For Mr. Zouari, there are thus 4 billion euros that must be borrowed from outside funding. This raises the question of Tunisia’s relationship with the IMF: the country cannot borrow, even from “friendly” countries like the Gulf States, without an agreement with the IMF. Hence, an agreement with the IMF is essential, and the only way to find money is implementing the reforms requested by the IMF.

Leila Baghdadi,

She shifts the focus of the discussion on the economic implications of the pandemic and  the catalyst role this crisis played in accelerating the economic instability of Tunisia.

The Covid-19 pandemic has highlighted the vulnerabilities of the Tunisian economy. In 2020, as a result of the curfews and barriers put in place by different countries, exports fell drastically by at least 12%. There has also been a significant decrease in recorded FDI, decreasing from 2742 million dinars in 2018 to 1834 million dinars in 2020. At the sectoral level, tourism and real estate have experienced the biggest drop, with a decrease of 89% in 2020 compared to 2019. Tourism, which had already been affected negatively by the revolution in 2011, was brought to a complete halt during the pandemic. Finally,  in 2020, the energy sector also witnessed a 32% drop in FDI.

According to Ms. Baghdadi, these consequences had a significant impact on the unemployment rate but impacted women more strongly than men, therefore further widening the gender gap. In fact, while the unemployment rate for men rose to 15.4%, it rose to 23.6% for women.

For Ms. Baghdadi, it is the manufacturing industry that serves as the engine of the Tunisian economy absorbing the majority of jobs and employees of the formal sector. Second, there are the services, with commerce representing 14% of jobs and then construction occupying 4% of formal jobs. In 2020, all of these sectors experienced a significant reduction in the number of jobs.

For businesses, 2020 was marked with a reduction in revenues, particularly for small and medium-sized enterprises in the service sectors which were more affected than others. It is also believed that there were a large number of business closures during the pandemic, so the issue of maintaining the industrial fabric is thus a major challenge for the future of the Tunisian economy.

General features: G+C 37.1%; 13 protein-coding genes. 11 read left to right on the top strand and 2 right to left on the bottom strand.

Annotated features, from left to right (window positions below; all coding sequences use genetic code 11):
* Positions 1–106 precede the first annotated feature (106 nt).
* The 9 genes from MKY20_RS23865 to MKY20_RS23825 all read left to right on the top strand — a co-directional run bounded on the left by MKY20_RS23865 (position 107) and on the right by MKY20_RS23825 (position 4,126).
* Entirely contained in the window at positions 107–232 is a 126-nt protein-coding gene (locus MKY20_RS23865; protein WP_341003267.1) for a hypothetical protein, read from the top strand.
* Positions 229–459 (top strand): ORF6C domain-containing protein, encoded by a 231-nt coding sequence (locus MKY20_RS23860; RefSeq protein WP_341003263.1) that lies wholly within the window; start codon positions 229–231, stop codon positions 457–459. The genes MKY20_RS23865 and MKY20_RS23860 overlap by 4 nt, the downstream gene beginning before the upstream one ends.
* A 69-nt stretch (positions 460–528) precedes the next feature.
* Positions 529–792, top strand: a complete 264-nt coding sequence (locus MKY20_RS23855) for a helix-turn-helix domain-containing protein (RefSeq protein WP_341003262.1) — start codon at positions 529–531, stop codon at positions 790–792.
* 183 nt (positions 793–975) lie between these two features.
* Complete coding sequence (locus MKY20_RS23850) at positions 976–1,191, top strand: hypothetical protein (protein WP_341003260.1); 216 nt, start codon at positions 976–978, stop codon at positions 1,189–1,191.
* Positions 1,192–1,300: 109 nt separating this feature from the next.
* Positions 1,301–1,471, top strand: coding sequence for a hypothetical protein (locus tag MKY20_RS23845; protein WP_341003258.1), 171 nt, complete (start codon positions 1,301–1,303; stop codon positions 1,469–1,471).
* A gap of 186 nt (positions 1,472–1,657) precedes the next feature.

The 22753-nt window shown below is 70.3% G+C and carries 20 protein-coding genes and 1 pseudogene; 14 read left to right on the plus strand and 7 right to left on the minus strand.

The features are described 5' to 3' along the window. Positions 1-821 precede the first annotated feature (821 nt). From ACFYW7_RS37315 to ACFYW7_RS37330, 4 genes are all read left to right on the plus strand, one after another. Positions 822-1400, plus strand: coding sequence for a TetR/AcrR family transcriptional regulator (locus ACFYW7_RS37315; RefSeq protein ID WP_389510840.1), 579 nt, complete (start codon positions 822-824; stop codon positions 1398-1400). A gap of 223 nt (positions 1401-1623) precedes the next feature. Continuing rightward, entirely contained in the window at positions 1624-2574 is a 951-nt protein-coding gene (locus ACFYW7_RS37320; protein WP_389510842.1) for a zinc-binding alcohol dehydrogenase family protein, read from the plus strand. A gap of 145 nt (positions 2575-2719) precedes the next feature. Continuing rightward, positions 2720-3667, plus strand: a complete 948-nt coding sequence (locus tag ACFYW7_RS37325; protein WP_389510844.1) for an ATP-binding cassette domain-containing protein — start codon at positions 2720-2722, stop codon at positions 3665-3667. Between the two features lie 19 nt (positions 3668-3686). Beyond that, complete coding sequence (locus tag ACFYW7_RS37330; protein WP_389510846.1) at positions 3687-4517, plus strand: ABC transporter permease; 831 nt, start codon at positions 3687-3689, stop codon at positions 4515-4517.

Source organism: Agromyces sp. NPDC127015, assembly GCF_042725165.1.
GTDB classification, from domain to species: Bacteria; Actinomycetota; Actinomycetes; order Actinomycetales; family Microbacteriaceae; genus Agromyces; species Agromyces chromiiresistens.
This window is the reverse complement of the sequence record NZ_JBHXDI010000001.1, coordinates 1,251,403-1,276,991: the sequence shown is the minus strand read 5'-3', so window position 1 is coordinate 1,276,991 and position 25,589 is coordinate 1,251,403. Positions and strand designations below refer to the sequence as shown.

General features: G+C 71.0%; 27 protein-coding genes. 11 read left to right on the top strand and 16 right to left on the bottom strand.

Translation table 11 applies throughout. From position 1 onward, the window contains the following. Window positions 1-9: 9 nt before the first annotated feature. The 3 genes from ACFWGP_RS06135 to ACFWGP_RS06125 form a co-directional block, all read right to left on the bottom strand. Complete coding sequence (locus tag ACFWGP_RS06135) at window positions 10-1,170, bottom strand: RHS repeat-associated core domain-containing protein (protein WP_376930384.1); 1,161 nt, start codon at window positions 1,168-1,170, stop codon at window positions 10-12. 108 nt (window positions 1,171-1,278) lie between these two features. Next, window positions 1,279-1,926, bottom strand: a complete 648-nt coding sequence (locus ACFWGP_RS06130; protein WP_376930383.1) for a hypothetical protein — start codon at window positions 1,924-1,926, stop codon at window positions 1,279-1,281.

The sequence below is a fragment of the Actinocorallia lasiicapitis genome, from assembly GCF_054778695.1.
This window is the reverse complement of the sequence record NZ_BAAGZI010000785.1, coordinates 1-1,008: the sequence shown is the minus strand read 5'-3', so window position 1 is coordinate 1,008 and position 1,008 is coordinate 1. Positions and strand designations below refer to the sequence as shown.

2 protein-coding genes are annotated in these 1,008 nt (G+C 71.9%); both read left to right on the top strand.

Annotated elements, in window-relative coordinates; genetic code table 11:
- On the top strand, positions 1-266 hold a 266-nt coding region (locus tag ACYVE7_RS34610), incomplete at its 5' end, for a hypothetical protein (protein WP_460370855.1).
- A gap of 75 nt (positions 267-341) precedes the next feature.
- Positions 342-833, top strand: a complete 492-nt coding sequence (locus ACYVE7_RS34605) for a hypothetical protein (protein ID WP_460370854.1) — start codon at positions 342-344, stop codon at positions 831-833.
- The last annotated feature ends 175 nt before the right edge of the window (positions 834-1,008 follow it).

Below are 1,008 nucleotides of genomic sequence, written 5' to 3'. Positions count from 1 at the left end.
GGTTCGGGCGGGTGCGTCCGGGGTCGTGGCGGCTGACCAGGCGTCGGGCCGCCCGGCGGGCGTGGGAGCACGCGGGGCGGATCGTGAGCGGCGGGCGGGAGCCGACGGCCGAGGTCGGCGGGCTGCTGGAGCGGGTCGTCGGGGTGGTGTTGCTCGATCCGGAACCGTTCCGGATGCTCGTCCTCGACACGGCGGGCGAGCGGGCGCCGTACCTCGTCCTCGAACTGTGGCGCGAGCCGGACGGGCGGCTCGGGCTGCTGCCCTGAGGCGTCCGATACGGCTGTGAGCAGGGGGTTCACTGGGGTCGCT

Ms. Baghdadi also describes how with the pandemic, Tunisia has been confronted with the reality of its dependence on certain commodities. The most evident example here are the vaccines. According to Ms. Baghdadi, Tunisia is a vulnerable country largely dependent on Algeria for its extractive industries, leading to a sharp decline in imports in this sector during the pandemic. There are also important sectors such as equipment, machinery and electronic materials, transport or textiles, where Tunisia has integrated the global value chains since its opening in the 1970s, but which have led to an increase in imports on which Tunisia has become dependent. At the global level, Tunisia was one of the 10 countries most impacted in the world by the pandemic. However, the textile industry has been more resilient than others.

Thus, Ms. Baghdadi explains that Tunisia was vulnerable from the outset yet the pandemic exposed these difficulties emblematically, strongly impacting the country’s balance of payments. These vulnerabilities have had both direct and indirect impacts, most notably impacting the consumption of Tunisians. All sectors using the extractive industry as an intermediate consumption have been indirectly impacted. The externalities of these economic shifts during the pandemic can be felt on the rise in consumer prices. Research by Ms. Baghdadi and others shows that non-tariff measures and export restrictions by partner countries have strongly impacted both Tunisian imports and the country’s inflation rate. This has directly affected the daily lives of the Tunisian population concerned by the rising price of life, especially with regard to agricultural products and food.

Ms. Baghdadi concludes by highlighting the need for structural reforms in the Tunisian economy as soon as possible to face this continuing economic crisis worsened by the pandemic.